Celebration during Black History Month brings up a complex mix of emotions. We celebrate the accomplishments of the movement of equality for black and ethnic minorities, but do not forget that for us to celebrate today others had to suffer. As questions continue about the long-term impact of the changes professed during the second wave of Black Lives Matter and meaningful representations of diversity & inclusion in practice, we can see parallels with the complex, mixed emotions Maggie felt as she celebrated liberation in our experiences of celebration during this Black History Month.

Shingi Hopkins is a Phd student in African History at the University of Reading. She specialises in Zimbabwean history during and after colonialism with a keen focus on the feminist movements and ideals throughout that time.

Abdulrazak Gurnah, the 2021 Nobel Literature Prize, and a Challenge to White Fragility, by Dr Heike I. Schmidt

Reposted from University of Reading History Blogs

NPR, the US American public radio station, was broadcasting some critical reporting on the day of the announcement of the 2021 Nobel Literature Prize, 7 October. The journalists were discussing that, while the Kenyan writer Ngugi wa Thiong’o had been nominated many times, surely again the Nobel Committee would name not an accomplished and celebrated author from the global south, let alone a black writer, but to what many would be an obscure artist or eccentric choice of usually a white male from the west. Then the news broke that Zanzibari born Abdulrazak Gurnah won the Prize, the only second black African author, after Wole Soyinka from Nigeria in 1986, among a list of white writers from the region spread across 1957 to 2008. This set news agencies scrambling to find information on Gurnah and his work.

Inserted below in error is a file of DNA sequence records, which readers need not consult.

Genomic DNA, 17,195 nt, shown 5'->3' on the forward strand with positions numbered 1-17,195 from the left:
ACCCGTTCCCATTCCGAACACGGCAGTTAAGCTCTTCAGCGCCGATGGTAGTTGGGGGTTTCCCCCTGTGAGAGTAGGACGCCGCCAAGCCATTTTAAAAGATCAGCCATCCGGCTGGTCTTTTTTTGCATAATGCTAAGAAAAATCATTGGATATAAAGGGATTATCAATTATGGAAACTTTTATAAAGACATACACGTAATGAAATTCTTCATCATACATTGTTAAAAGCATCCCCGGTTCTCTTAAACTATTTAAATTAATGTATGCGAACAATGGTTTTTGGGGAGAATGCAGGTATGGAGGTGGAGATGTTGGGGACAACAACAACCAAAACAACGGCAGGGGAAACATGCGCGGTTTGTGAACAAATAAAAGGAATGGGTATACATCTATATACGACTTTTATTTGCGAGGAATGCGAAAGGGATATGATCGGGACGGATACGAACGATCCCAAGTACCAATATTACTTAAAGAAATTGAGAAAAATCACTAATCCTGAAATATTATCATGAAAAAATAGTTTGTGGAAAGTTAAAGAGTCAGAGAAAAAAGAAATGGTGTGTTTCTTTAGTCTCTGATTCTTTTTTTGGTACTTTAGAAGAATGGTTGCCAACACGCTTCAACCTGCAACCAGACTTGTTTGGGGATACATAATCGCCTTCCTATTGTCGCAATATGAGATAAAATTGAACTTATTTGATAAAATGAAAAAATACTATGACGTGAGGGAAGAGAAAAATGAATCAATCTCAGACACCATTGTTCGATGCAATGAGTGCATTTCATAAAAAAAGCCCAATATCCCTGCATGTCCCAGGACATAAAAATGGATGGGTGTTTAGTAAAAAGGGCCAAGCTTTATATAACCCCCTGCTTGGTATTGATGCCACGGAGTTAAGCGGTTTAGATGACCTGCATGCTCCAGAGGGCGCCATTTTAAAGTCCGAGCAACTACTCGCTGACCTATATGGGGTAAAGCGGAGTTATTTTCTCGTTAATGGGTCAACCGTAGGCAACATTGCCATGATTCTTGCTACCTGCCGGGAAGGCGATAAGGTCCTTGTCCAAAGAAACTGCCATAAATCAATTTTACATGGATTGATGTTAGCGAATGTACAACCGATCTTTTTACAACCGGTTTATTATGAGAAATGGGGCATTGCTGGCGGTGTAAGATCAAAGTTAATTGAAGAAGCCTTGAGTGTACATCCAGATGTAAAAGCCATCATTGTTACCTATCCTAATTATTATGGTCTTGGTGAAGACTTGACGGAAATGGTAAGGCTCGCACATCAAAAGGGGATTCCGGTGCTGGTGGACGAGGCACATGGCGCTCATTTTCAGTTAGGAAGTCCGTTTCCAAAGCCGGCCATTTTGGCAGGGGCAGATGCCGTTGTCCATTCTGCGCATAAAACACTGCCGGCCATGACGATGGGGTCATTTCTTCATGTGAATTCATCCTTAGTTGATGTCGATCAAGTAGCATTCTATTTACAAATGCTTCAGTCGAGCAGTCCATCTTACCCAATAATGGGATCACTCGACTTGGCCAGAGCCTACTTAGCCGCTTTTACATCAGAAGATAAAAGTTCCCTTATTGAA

Much can be noted about this, not least considering that in addition to older forms of oral literature such as epics, Africa’s rich literary output since the mid-20th century in the genre of the novel has not merely added to or enriched the literary corpus. A British colleague pointed out to me a few years ago that literature is what was written by British authors up to 1900 and another colleague added that of course in English lessons at school one reads authors whose first language is English. The range of views on what that corpus encompasses still includes a significant articulation of ignorance, white privilege, and indeed what Robin DiAngelo coined ‘white fragility’, here the fear that ‘the other’, i.e. in this case non British English writers, the global south, black authors, has produced art that does not just rival but that stands shoulder to shoulder with works from the west.

Abdulrazak Gurnah (*1948)